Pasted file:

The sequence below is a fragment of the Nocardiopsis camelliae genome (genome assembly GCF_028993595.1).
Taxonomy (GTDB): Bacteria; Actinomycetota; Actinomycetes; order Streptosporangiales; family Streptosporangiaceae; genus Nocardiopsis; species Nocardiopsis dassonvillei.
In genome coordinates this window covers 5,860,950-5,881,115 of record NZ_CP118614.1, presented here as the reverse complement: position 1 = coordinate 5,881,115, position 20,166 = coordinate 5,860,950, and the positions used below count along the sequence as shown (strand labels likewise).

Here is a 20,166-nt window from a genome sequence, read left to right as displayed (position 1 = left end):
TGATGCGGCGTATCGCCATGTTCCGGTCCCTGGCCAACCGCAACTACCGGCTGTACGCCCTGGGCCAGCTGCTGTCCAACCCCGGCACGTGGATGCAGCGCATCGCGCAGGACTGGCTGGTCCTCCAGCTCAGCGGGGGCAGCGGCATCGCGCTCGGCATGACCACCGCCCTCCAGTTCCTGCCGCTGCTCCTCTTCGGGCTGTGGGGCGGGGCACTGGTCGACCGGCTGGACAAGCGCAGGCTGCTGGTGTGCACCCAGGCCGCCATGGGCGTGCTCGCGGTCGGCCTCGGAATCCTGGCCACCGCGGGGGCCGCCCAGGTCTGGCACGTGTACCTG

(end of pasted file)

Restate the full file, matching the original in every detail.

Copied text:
The sequence below is a fragment of the Nocardiopsis camelliae genome (genome assembly GCF_028993595.1).
Taxonomy (GTDB): Bacteria; Actinomycetota; Actinomycetes; order Streptosporangiales; family Streptosporangiaceae; genus Nocardiopsis; species Nocardiopsis dassonvillei.
In genome coordinates this window covers 5,860,950-5,881,115 of record NZ_CP118614.1, presented here as the reverse complement: position 1 = coordinate 5,881,115, position 20,166 = coordinate 5,860,950, and the positions used below count along the sequence as shown (strand labels likewise).

Here is a 20,166-nt window from a genome sequence, read left to right as displayed (position 1 = left end):
TGATGCGGCGTATCGCCATGTTCCGGTCCCTGGCCAACCGCAACTACCGGCTGTACGCCCTGGGCCAGCTGCTGTCCAACCCCGGCACGTGGATGCAGCGCATCGCGCAGGACTGGCTGGTCCTCCAGCTCAGCGGGGGCAGCGGCATCGCGCTCGGCATGACCACCGCCCTCCAGTTCCTGCCGCTGCTCCTCTTCGGGCTGTGGGGCGGGGCACTGGTCGACCGGCTGGACAAGCGCAGGCTGCTGGTGTGCACCCAGGCCGCCATGGGCGTGCTCGCGGTCGGCCTCGGAATCCTGGCCACCGCGGGGGCCGCCCAGGTCTGGCACGTGTACCTG